performed by Rafał Blechacz
It’s about darn time to get Chopin’s music back on the blog, and so we’ll revisit him by discussing a work that so simply, so powerfully expresses the entire gamut of human emotion in an irresistible, captivatingly magical way.
Wikipedia cites Brittanica and a dictionary when it gives the definition of ‘prelude’ as “is a short piece of music, the form of which may vary from piece to piece.” That’s not terribly helpful.
If we look up the word not in reference to music, we get definitions like the below, from Merriam-Webster:
an introductory performance, action, or event preceding and preparing for the principal or a more important matter
This word is used occasionally to refer to some nonmusical thing that precedes another perhaps more important thing, the primary thing., but it still conjures up musical ideas.
The prelude as a musical idea started as early as the fifteenth century, with organ pieces that were played before church music, but perhaps the most famous examples are Bach’s preludes that come before his 48 fugues of the two books that make up the Well-Tempered Clavier. There is a prelude, followed by a fugue in three or four or five voices, but this pair is presented in the specific key of that work, in Bach’s case, chromatically: C major, C minor, C# major, C# minor, D major, etc.
There’s discussion about the content and relationship between the prelude and the fugue in each of the keys, and if they share motivic material or ideas, but this isn’t an article on Bach, although we’re getting there.
There are a few differences we’ll note with Chopin’s set of 24 preludes after we talk a bit about the background of the work.
Chopin began work on the set of 24 preludes as early as 1835, but Wikipedia makes note that at least some of the set was written in 1838-9 when the composer went with George Sand and her children to Majorca for the winter to get out of Paris. On that vacation, he is said to have had a copy of Bach’s Well-Tempered Clavier with him. The manuscript of the work was dedicated to a German pianist and composer, one Joseph Christoph Kessler, but the French edition was dedicated to Camille Pleyel, the piano maker and publisher, who I recall Chopin having a good working relationship with.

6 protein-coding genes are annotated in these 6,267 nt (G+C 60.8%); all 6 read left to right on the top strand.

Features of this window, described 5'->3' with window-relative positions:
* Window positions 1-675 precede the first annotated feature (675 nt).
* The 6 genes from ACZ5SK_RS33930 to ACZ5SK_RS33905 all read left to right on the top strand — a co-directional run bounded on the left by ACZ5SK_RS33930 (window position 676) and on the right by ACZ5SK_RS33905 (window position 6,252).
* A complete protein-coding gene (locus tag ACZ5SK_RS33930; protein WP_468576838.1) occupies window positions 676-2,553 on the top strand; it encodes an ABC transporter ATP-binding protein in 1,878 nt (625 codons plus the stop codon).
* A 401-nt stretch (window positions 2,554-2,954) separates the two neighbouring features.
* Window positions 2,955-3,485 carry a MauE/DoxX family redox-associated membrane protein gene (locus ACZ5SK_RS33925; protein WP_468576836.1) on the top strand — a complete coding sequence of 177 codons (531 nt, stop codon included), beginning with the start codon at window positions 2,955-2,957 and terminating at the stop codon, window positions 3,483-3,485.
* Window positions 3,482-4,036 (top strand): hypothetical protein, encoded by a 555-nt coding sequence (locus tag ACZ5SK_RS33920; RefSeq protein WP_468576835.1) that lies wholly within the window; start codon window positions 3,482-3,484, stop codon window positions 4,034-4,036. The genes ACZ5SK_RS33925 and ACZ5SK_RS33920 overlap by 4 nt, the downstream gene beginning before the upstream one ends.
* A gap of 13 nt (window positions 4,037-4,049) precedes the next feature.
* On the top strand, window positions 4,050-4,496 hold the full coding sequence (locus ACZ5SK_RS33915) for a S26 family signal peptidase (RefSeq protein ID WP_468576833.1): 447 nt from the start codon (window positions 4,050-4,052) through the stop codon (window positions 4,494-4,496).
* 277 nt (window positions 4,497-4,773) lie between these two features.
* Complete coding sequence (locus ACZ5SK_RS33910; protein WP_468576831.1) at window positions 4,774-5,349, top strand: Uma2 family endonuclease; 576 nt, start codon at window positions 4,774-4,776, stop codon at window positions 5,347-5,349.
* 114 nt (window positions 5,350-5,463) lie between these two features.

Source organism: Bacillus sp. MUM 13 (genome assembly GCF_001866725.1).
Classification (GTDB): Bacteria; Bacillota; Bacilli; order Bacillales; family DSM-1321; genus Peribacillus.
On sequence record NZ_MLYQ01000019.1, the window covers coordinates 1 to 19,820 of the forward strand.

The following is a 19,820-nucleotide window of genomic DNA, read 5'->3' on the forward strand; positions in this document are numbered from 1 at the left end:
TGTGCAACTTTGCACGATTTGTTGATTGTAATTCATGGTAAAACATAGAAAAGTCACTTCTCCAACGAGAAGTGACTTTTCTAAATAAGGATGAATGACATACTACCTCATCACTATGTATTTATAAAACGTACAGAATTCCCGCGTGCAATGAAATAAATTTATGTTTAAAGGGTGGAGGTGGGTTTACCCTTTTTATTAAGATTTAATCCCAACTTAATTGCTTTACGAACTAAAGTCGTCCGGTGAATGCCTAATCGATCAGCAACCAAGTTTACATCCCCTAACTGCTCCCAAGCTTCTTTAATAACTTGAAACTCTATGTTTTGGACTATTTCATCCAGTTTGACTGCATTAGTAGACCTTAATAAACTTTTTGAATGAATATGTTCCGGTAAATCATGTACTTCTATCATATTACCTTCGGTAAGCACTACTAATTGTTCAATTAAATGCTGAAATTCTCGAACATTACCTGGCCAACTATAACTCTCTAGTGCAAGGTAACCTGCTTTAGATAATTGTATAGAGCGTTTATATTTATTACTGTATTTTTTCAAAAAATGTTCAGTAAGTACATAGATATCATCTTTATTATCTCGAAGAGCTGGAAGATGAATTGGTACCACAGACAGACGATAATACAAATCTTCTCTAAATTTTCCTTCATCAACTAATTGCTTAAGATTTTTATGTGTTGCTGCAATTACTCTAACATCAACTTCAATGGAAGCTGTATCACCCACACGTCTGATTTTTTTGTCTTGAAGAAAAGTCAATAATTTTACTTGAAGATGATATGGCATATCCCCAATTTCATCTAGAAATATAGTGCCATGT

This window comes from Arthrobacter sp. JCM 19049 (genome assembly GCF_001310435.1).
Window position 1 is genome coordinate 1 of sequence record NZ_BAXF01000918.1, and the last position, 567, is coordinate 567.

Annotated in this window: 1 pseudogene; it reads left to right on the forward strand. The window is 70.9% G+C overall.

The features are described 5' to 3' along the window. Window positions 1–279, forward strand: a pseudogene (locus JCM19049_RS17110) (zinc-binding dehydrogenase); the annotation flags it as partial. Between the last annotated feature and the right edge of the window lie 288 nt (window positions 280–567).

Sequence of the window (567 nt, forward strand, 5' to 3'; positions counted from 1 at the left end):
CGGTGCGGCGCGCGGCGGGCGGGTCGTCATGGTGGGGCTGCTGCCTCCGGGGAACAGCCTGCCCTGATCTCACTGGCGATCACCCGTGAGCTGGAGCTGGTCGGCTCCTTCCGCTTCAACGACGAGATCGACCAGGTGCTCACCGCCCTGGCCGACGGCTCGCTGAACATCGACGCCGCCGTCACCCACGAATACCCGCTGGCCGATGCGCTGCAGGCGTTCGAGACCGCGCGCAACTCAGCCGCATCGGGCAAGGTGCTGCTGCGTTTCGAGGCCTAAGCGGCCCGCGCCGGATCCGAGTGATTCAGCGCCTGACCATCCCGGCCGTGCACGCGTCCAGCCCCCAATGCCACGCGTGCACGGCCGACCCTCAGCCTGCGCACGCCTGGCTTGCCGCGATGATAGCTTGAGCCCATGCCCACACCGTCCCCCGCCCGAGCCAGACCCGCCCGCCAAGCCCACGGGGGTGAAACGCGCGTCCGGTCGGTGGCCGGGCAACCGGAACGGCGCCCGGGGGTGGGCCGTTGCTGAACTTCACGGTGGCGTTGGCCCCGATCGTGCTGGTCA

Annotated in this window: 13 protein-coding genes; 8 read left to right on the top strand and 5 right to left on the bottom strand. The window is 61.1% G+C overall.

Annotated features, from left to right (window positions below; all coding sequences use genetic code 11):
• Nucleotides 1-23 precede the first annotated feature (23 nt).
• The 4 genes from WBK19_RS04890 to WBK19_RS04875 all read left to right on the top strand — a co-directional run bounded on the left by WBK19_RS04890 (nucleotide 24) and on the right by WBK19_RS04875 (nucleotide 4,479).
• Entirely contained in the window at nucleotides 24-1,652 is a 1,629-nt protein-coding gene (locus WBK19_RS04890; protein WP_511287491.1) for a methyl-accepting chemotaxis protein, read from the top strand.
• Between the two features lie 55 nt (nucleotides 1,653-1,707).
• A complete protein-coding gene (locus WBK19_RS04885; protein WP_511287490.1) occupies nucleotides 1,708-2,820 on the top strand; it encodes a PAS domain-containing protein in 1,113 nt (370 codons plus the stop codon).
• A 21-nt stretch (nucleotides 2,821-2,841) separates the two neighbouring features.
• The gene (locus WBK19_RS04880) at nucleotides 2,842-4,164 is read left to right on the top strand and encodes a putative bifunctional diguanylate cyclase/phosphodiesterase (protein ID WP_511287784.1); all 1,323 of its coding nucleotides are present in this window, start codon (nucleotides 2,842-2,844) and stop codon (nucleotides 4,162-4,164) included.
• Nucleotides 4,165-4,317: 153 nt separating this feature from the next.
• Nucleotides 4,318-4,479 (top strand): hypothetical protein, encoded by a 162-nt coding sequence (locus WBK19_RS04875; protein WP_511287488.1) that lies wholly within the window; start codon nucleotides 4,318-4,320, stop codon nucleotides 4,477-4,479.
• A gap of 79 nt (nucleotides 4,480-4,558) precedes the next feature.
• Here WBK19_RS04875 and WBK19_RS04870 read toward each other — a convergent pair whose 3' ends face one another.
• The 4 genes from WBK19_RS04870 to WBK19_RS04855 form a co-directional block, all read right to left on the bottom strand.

Only after discussing the work’s composition does Wiki mention that Pleyel had commissioned the piece, which seems odd considering the work’s dedication to Kessler, who composed his own set of preludes a decade earlier and dedicated them to Chopin.
The pieces, as discussed, are in all 24 keys, major and minor, but organized differently than Bach’s case. Where Bach worked chromatically (C, C#, D, etc.), Chopin worked along the circle of fifths (C major, A minor, G major, E minor, etc.). Also, Chopin obviously doesn’t have fugues after his preludes. They’re just preludes, not an introduction to anything, then, just standalone pieces.
But how standalone?
None of the works is longer than 90 bars, and in my recording by Blechacz, the longest prelude is no. 15, the famous ‘raindrop,’ much longer than the others, at 4:55. The shortest, no. 10, is a mere 33 seconds long. The one before it, no. 9, is a mere 12 bars long. So they’re independent character pieces, sketches. Wikipedia says:
Whereas the term “prelude” had hitherto been used to describe an introductory piece, Chopin’s pieces stand as self-contained units, each conveying a specific idea or emotion. He thus imparted new meaning to a genre title that at the time was often associated with improvisatory “preluding”.
Chopin certainly wasn’t the first to compose a set of preludes, but neither was Kessler. In any case, he seems to have become the most famous of them.
There’s also some debate about how these should be performed. They’re a set of works, 24 individual pieces, but Wiki tells us, citing Marilyn Meier, that “Chopin himself never played more than four of the preludes at any single public performance.” Well, we’re going to discuss them all now, in kind of a sweeping, very quick overview of sorts, in list form, and then below that we’ll discuss it a bit more as an overall piece.
Actually, Wikipedia has a nice little chart in the Descriptions section of the article, which I won’t reproduce here, but which you should definitely go reference. Now my part: